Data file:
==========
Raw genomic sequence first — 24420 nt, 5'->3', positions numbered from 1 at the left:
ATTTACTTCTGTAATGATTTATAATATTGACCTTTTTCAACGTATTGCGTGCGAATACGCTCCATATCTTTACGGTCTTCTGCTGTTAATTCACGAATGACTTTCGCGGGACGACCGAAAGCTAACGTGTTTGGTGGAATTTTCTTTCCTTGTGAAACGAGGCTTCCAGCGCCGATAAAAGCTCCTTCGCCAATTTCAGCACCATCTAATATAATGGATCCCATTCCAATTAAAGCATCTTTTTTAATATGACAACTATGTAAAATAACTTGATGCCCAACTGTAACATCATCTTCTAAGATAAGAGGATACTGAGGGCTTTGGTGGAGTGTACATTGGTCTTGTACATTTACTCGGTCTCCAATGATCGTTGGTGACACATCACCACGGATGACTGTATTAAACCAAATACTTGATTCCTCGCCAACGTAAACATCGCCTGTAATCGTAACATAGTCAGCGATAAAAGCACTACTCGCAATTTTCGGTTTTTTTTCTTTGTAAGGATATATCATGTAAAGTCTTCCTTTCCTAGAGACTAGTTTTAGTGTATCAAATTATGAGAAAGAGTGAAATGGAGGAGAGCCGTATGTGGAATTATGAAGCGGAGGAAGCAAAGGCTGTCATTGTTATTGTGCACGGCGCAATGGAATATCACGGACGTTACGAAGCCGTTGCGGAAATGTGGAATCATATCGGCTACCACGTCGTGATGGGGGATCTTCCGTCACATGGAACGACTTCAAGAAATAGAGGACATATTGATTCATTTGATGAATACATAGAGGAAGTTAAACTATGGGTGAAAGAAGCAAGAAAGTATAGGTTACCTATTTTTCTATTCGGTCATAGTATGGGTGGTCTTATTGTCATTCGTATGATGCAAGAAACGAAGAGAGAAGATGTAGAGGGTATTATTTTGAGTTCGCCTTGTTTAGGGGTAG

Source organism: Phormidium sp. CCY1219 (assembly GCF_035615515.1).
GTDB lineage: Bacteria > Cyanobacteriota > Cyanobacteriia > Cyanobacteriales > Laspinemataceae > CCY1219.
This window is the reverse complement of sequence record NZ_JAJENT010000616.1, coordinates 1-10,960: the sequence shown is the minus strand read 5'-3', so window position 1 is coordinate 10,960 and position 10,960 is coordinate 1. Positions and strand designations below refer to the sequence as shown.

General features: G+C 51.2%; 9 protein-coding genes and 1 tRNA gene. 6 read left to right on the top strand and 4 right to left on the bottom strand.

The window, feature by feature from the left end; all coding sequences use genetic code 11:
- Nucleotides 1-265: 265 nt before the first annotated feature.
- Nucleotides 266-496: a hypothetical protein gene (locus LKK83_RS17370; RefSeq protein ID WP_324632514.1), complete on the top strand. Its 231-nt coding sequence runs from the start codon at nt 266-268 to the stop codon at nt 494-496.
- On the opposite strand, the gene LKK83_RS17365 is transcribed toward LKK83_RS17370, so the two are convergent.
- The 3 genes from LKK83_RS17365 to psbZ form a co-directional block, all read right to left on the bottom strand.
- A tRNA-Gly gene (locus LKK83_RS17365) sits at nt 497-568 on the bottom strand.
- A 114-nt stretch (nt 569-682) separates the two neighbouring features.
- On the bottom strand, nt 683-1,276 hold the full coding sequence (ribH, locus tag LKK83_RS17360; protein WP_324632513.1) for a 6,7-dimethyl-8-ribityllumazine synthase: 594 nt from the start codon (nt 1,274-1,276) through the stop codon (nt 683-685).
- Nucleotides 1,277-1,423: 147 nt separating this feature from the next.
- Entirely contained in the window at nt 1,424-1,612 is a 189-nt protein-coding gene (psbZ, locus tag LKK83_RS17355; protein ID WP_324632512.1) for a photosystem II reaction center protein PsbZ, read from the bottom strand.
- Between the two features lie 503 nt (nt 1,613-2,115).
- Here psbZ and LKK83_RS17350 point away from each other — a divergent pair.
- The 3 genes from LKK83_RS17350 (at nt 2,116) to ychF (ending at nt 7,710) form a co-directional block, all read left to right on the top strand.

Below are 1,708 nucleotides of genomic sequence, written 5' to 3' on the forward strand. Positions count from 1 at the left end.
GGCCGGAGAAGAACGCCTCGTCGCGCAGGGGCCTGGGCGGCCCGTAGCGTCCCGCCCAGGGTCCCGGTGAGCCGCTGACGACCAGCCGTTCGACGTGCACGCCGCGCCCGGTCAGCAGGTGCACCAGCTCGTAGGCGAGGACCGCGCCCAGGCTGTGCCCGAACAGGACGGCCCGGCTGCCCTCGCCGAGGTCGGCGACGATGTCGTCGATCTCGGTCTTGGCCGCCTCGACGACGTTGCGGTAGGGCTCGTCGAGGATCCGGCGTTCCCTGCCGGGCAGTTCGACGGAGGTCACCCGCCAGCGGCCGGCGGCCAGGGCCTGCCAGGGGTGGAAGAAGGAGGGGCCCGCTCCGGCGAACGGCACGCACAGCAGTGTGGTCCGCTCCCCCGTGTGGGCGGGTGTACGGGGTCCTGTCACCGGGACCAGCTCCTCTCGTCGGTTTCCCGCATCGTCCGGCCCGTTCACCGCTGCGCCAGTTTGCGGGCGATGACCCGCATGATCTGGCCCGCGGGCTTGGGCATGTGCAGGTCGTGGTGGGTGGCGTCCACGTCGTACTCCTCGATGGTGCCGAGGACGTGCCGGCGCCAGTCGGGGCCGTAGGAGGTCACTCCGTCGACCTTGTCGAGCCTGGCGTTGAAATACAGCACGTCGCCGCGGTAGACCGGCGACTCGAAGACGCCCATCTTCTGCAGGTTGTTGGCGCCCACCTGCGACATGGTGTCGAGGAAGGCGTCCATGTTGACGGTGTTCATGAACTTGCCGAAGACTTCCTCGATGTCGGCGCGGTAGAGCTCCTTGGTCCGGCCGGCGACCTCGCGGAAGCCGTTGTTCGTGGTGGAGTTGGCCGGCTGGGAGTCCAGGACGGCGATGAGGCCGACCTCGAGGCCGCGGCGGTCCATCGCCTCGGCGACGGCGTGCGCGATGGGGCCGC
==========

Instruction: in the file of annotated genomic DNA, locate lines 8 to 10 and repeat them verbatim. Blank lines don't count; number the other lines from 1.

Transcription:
- Nucleotides 1-265: 265 nt before the first annotated feature.
- Nucleotides 266-496: a hypothetical protein gene (locus LKK83_RS17370; RefSeq protein ID WP_324632514.1), complete on the top strand. Its 231-nt coding sequence runs from the start codon at nt 266-268 to the stop codon at nt 494-496.
- On the opposite strand, the gene LKK83_RS17365 is transcribed toward LKK83_RS17370, so the two are convergent.